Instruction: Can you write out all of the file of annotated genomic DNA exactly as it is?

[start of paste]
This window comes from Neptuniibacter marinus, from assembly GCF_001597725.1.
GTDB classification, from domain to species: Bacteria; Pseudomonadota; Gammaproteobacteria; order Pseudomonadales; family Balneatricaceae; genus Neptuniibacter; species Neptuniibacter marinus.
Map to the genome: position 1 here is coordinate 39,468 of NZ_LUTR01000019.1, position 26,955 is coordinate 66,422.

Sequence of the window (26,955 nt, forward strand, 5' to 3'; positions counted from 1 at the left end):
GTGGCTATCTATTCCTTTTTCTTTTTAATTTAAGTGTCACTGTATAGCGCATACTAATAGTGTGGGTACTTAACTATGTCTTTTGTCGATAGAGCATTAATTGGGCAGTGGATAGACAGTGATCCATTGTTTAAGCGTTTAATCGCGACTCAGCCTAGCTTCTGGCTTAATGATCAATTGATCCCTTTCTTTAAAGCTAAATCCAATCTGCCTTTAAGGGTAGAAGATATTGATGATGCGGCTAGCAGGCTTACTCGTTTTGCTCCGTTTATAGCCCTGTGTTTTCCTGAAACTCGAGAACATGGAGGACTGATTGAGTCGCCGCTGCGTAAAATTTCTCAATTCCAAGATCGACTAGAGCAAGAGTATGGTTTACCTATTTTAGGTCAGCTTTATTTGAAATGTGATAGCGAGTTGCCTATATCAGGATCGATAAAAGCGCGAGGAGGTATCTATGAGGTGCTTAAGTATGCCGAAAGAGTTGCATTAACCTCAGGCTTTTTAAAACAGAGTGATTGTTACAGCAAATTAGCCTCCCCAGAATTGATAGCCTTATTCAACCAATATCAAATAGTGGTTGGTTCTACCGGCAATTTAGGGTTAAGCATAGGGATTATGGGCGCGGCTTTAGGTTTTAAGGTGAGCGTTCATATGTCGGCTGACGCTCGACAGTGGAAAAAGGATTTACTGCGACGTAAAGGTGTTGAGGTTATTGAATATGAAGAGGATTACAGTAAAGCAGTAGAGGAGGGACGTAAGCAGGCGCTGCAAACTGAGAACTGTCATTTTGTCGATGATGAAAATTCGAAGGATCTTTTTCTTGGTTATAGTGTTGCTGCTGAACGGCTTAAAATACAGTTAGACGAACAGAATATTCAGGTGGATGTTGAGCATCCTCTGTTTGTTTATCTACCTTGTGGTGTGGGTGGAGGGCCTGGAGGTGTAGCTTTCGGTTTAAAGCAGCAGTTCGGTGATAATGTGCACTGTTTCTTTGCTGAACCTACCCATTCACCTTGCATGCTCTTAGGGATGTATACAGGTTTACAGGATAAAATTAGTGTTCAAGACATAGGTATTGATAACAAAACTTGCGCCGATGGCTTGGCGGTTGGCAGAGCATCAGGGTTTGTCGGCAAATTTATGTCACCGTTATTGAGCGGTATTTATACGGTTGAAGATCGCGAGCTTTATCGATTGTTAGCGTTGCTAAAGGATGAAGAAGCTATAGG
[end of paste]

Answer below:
This window comes from Neptuniibacter marinus, from assembly GCF_001597725.1.
GTDB classification, from domain to species: Bacteria; Pseudomonadota; Gammaproteobacteria; order Pseudomonadales; family Balneatricaceae; genus Neptuniibacter; species Neptuniibacter marinus.
Map to the genome: position 1 here is coordinate 39,468 of NZ_LUTR01000019.1, position 26,955 is coordinate 66,422.

Sequence of the window (26,955 nt, forward strand, 5' to 3'; positions counted from 1 at the left end):
GTGGCTATCTATTCCTTTTTCTTTTTAATTTAAGTGTCACTGTATAGCGCATACTAATAGTGTGGGTACTTAACTATGTCTTTTGTCGATAGAGCATTAATTGGGCAGTGGATAGACAGTGATCCATTGTTTAAGCGTTTAATCGCGACTCAGCCTAGCTTCTGGCTTAATGATCAATTGATCCCTTTCTTTAAAGCTAAATCCAATCTGCCTTTAAGGGTAGAAGATATTGATGATGCGGCTAGCAGGCTTACTCGTTTTGCTCCGTTTATAGCCCTGTGTTTTCCTGAAACTCGAGAACATGGAGGACTGATTGAGTCGCCGCTGCGTAAAATTTCTCAATTCCAAGATCGACTAGAGCAAGAGTATGGTTTACCTATTTTAGGTCAGCTTTATTTGAAATGTGATAGCGAGTTGCCTATATCAGGATCGATAAAAGCGCGAGGAGGTATCTATGAGGTGCTTAAGTATGCCGAAAGAGTTGCATTAACCTCAGGCTTTTTAAAACAGAGTGATTGTTACAGCAAATTAGCCTCCCCAGAATTGATAGCCTTATTCAACCAATATCAAATAGTGGTTGGTTCTACCGGCAATTTAGGGTTAAGCATAGGGATTATGGGCGCGGCTTTAGGTTTTAAGGTGAGCGTTCATATGTCGGCTGACGCTCGACAGTGGAAAAAGGATTTACTGCGACGTAAAGGTGTTGAGGTTATTGAATATGAAGAGGATTACAGTAAAGCAGTAGAGGAGGGACGTAAGCAGGCGCTGCAAACTGAGAACTGTCATTTTGTCGATGATGAAAATTCGAAGGATCTTTTTCTTGGTTATAGTGTTGCTGCTGAACGGCTTAAAATACAGTTAGACGAACAGAATATTCAGGTGGATGTTGAGCATCCTCTGTTTGTTTATCTACCTTGTGGTGTGGGTGGAGGGCCTGGAGGTGTAGCTTTCGGTTTAAAGCAGCAGTTCGGTGATAATGTGCACTGTTTCTTTGCTGAACCTACCCATTCACCTTGCATGCTCTTAGGGATGTATACAGGTTTACAGGATAAAATTAGTGTTCAAGACATAGGTATTGATAACAAAACTTGCGCCGATGGCTTGGCGGTTGGCAGAGCATCAGGGTTTGTCGGCAAATTTATGTCACCGTTATTGAGCGGTATTTATACGGTTGAAGATCGCGAGCTTTATCGATTGTTAGCGTTGCTAAAGGATGAAGAAGCTATAGG